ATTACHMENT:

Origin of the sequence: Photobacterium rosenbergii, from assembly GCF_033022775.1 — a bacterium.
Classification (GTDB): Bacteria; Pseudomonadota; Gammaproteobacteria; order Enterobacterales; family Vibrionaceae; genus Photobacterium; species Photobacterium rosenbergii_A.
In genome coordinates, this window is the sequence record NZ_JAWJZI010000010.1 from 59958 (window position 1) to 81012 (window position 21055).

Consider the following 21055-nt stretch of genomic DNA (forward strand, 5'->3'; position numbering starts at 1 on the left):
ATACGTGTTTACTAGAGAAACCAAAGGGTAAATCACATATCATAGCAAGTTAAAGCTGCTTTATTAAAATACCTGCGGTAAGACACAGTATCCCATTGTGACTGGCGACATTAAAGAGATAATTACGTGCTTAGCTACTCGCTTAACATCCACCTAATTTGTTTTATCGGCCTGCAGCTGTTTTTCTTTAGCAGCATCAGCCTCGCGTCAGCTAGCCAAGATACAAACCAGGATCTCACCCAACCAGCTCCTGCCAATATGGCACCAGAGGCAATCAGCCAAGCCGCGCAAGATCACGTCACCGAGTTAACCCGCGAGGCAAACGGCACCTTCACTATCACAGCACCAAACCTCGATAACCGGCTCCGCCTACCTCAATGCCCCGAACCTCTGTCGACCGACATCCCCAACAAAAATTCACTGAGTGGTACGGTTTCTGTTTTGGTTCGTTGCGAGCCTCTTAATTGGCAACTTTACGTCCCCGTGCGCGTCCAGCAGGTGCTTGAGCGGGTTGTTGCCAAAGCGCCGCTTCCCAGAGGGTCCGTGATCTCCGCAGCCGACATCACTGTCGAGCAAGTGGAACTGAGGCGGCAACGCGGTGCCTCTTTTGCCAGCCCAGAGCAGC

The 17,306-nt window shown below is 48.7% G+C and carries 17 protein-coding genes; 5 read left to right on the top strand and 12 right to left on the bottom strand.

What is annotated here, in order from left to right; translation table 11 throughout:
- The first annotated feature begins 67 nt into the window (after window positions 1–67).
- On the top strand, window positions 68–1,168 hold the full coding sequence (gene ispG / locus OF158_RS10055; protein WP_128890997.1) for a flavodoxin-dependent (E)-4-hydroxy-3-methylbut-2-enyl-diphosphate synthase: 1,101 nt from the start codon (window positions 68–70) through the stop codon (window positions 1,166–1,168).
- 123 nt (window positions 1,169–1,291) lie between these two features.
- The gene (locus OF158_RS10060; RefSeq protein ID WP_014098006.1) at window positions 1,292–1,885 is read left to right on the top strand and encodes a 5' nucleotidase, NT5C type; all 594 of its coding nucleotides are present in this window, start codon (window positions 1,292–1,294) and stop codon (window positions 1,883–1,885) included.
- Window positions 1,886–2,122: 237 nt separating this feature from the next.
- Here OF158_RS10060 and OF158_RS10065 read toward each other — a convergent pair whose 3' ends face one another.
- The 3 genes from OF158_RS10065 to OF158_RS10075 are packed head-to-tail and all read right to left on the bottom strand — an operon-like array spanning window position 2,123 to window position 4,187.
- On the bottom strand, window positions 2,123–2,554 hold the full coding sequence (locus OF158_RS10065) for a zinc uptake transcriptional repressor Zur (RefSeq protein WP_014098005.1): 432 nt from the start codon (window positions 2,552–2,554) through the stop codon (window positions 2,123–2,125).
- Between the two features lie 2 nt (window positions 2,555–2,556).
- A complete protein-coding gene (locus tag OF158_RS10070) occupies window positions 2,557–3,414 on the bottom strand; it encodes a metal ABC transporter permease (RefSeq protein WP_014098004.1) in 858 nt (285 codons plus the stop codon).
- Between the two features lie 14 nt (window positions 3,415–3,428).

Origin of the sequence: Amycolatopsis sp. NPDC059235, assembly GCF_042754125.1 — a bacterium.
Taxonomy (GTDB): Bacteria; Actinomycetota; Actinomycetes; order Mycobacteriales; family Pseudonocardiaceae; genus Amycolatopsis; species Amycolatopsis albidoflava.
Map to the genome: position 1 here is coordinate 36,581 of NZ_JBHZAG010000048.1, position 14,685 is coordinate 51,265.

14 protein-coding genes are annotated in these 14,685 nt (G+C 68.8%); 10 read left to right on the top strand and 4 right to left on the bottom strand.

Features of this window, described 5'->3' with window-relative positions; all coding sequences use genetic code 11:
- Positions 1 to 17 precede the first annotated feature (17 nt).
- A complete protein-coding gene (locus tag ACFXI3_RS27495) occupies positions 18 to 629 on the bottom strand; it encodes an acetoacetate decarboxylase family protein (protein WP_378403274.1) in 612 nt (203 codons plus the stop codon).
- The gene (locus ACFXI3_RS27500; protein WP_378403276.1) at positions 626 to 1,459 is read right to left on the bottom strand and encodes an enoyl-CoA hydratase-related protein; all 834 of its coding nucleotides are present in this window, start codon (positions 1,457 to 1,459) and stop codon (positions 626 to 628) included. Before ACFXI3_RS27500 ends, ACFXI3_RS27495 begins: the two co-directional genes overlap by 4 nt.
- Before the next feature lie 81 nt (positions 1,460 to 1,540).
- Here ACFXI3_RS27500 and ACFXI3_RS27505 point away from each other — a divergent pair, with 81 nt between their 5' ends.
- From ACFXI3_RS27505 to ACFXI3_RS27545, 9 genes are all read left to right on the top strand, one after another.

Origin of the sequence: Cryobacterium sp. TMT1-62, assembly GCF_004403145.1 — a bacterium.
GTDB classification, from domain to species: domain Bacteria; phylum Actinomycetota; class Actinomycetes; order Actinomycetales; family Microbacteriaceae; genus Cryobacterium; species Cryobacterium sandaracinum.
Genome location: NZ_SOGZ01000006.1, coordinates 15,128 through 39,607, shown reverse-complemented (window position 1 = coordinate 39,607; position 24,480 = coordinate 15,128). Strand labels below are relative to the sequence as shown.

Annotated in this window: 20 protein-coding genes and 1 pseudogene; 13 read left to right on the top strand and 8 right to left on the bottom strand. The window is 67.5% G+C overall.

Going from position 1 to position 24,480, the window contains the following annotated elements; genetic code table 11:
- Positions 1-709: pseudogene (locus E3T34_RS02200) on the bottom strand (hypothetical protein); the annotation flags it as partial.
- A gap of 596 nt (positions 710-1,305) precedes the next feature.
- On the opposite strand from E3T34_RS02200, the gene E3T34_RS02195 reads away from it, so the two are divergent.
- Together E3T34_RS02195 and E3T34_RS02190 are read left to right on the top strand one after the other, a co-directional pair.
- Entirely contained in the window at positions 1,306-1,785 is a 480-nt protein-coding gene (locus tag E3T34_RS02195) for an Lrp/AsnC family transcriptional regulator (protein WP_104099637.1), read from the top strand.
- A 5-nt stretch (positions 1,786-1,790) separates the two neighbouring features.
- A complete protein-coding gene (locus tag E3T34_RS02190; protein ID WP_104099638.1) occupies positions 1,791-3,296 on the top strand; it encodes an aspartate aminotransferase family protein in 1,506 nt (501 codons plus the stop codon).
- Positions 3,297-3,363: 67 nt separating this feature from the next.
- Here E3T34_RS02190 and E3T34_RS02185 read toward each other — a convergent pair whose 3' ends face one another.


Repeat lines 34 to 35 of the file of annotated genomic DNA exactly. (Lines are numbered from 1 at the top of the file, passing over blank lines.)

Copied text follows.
Going from position 1 to position 24,480, the window contains the following annotated elements; genetic code table 11:
- Positions 1-709: pseudogene (locus E3T34_RS02200) on the bottom strand (hypothetical protein); the annotation flags it as partial.